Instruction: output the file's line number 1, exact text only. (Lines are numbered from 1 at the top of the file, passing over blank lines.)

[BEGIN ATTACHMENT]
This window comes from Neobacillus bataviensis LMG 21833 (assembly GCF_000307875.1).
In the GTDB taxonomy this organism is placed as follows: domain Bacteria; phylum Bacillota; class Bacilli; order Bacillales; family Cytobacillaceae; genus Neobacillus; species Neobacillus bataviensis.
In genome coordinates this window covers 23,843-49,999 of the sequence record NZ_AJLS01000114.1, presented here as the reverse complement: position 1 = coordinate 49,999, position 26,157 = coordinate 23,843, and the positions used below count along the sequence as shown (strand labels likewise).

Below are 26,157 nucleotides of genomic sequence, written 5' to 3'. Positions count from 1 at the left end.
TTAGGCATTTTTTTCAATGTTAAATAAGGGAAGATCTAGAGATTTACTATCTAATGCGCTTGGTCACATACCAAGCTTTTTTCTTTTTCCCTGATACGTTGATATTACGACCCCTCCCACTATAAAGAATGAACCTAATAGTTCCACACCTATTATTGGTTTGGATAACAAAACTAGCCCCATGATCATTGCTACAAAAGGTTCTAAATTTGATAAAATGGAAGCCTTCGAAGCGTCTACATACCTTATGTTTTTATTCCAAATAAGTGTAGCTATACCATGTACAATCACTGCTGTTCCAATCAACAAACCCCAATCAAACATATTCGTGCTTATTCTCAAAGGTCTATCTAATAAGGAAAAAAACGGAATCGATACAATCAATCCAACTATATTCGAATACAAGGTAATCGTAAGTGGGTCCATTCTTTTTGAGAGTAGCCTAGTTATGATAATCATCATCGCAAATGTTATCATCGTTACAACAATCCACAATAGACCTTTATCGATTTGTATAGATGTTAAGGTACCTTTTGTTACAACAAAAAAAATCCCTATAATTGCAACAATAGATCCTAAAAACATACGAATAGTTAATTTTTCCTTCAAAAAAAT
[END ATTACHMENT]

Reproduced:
This window comes from Neobacillus bataviensis LMG 21833 (assembly GCF_000307875.1).